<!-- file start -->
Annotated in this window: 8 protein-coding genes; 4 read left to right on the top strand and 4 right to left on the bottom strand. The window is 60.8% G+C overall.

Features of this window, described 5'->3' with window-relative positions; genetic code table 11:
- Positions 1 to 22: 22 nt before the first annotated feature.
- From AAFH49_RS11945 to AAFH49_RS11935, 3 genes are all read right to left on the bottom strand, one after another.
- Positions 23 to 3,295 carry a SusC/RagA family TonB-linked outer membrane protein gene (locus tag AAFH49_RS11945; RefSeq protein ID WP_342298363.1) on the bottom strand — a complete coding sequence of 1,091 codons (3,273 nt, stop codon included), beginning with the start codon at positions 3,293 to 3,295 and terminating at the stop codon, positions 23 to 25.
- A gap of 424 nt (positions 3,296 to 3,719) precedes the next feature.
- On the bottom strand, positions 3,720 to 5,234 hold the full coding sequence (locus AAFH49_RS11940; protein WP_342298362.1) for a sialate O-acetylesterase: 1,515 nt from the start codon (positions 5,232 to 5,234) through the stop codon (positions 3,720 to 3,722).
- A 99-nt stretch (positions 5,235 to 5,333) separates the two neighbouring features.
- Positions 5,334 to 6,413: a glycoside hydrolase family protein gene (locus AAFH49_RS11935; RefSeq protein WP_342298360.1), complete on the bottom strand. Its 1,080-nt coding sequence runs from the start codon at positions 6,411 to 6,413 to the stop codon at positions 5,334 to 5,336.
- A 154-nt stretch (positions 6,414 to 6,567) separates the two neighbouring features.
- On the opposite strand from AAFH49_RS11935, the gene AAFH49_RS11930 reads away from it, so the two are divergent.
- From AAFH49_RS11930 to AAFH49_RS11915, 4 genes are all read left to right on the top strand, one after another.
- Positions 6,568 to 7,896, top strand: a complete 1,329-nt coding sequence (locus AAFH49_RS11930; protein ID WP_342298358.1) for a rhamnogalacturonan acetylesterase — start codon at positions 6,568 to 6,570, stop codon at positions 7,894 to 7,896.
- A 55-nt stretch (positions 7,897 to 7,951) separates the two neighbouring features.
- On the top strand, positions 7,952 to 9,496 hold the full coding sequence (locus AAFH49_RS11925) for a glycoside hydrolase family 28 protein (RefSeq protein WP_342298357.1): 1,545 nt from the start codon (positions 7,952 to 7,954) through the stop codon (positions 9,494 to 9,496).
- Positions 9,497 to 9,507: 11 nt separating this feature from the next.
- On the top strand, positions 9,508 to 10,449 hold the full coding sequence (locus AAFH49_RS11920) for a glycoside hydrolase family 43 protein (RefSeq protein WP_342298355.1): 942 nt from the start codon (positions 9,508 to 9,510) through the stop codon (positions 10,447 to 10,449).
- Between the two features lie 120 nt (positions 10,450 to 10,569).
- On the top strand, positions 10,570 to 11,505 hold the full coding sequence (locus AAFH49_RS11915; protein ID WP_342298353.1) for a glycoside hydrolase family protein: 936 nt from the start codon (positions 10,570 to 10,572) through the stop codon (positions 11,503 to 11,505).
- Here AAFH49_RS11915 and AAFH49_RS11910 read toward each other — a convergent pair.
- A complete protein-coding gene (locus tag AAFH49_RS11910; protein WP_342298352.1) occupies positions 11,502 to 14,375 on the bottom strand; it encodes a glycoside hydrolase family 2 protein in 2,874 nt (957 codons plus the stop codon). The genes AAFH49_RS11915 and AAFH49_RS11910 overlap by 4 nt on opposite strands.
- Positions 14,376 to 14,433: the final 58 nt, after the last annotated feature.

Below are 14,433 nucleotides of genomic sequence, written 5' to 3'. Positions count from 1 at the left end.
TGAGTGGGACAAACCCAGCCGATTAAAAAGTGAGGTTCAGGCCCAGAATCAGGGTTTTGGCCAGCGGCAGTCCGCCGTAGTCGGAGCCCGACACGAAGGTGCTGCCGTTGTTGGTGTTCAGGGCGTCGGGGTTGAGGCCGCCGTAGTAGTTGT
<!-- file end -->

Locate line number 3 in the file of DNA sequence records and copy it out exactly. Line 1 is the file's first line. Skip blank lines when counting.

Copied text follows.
- Positions 1 to 22: 22 nt before the first annotated feature.